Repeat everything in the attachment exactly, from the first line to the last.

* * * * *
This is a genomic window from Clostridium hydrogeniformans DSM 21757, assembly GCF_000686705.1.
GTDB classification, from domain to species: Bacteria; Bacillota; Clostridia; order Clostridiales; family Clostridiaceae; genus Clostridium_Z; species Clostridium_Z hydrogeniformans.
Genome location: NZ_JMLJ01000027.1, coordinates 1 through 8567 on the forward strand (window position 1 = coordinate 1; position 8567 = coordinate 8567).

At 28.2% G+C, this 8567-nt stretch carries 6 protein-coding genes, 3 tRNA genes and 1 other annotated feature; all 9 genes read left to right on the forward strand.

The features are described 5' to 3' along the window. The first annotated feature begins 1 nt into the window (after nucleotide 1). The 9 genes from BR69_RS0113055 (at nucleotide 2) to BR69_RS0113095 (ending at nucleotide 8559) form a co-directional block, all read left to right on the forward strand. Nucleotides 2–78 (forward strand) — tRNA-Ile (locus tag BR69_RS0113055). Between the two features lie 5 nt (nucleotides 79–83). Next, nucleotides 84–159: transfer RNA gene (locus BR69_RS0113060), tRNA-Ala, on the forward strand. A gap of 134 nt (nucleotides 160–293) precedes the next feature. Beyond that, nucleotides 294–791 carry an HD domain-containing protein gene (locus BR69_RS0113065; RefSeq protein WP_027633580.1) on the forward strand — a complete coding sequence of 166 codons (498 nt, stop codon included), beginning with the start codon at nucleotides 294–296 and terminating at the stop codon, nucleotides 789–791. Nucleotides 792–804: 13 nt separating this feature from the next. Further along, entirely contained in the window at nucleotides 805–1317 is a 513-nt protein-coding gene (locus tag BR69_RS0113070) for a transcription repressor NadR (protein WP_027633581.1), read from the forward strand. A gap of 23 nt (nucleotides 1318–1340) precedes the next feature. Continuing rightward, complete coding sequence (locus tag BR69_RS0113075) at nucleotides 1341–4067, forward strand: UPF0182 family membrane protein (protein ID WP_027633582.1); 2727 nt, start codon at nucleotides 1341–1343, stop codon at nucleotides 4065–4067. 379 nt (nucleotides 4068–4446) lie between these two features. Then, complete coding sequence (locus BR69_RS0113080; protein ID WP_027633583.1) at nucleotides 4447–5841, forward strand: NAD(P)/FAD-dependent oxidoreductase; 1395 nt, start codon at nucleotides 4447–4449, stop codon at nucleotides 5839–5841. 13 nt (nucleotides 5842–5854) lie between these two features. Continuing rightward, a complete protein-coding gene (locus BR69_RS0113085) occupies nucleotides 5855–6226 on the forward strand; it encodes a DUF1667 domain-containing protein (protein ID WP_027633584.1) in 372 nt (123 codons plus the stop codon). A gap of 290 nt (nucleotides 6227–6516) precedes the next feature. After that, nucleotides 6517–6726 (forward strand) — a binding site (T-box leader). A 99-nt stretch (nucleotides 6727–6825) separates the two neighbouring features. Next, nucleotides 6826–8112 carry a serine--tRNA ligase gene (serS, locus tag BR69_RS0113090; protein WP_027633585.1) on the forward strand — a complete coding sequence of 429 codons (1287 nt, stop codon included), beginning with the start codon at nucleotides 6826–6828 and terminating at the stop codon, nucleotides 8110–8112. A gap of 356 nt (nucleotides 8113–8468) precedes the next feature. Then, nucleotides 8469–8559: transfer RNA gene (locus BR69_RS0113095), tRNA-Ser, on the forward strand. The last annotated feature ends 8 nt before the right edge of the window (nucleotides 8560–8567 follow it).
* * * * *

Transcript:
This is a genomic window from Clostridium hydrogeniformans DSM 21757, assembly GCF_000686705.1.
GTDB classification, from domain to species: Bacteria; Bacillota; Clostridia; order Clostridiales; family Clostridiaceae; genus Clostridium_Z; species Clostridium_Z hydrogeniformans.
Genome location: NZ_JMLJ01000027.1, coordinates 1 through 8567 on the forward strand (window position 1 = coordinate 1; position 8567 = coordinate 8567).

At 28.2% G+C, this 8567-nt stretch carries 6 protein-coding genes, 3 tRNA genes and 1 other annotated feature; all 9 genes read left to right on the forward strand.

The features are described 5' to 3' along the window. The first annotated feature begins 1 nt into the window (after nucleotide 1). The 9 genes from BR69_RS0113055 (at nucleotide 2) to BR69_RS0113095 (ending at nucleotide 8559) form a co-directional block, all read left to right on the forward strand. Nucleotides 2–78 (forward strand) — tRNA-Ile (locus tag BR69_RS0113055). Between the two features lie 5 nt (nucleotides 79–83). Next, nucleotides 84–159: transfer RNA gene (locus BR69_RS0113060), tRNA-Ala, on the forward strand. A gap of 134 nt (nucleotides 160–293) precedes the next feature. Beyond that, nucleotides 294–791 carry an HD domain-containing protein gene (locus BR69_RS0113065; RefSeq protein WP_027633580.1) on the forward strand — a complete coding sequence of 166 codons (498 nt, stop codon included), beginning with the start codon at nucleotides 294–296 and terminating at the stop codon, nucleotides 789–791. Nucleotides 792–804: 13 nt separating this feature from the next. Further along, entirely contained in the window at nucleotides 805–1317 is a 513-nt protein-coding gene (locus tag BR69_RS0113070) for a transcription repressor NadR (protein WP_027633581.1), read from the forward strand. A gap of 23 nt (nucleotides 1318–1340) precedes the next feature. Continuing rightward, complete coding sequence (locus tag BR69_RS0113075) at nucleotides 1341–4067, forward strand: UPF0182 family membrane protein (protein ID WP_027633582.1); 2727 nt, start codon at nucleotides 1341–1343, stop codon at nucleotides 4065–4067. 379 nt (nucleotides 4068–4446) lie between these two features. Then, complete coding sequence (locus BR69_RS0113080; protein ID WP_027633583.1) at nucleotides 4447–5841, forward strand: NAD(P)/FAD-dependent oxidoreductase; 1395 nt, start codon at nucleotides 4447–4449, stop codon at nucleotides 5839–5841. 13 nt (nucleotides 5842–5854) lie between these two features. Continuing rightward, a complete protein-coding gene (locus BR69_RS0113085) occupies nucleotides 5855–6226 on the forward strand; it encodes a DUF1667 domain-containing protein (protein ID WP_027633584.1) in 372 nt (123 codons plus the stop codon). A gap of 290 nt (nucleotides 6227–6516) precedes the next feature. After that, nucleotides 6517–6726 (forward strand) — a binding site (T-box leader). A 99-nt stretch (nucleotides 6727–6825) separates the two neighbouring features. Next, nucleotides 6826–8112 carry a serine--tRNA ligase gene (serS, locus tag BR69_RS0113090; protein WP_027633585.1) on the forward strand — a complete coding sequence of 429 codons (1287 nt, stop codon included), beginning with the start codon at nucleotides 6826–6828 and terminating at the stop codon, nucleotides 8110–8112. A gap of 356 nt (nucleotides 8113–8468) precedes the next feature. Then, nucleotides 8469–8559: transfer RNA gene (locus BR69_RS0113095), tRNA-Ser, on the forward strand. The last annotated feature ends 8 nt before the right edge of the window (nucleotides 8560–8567 follow it).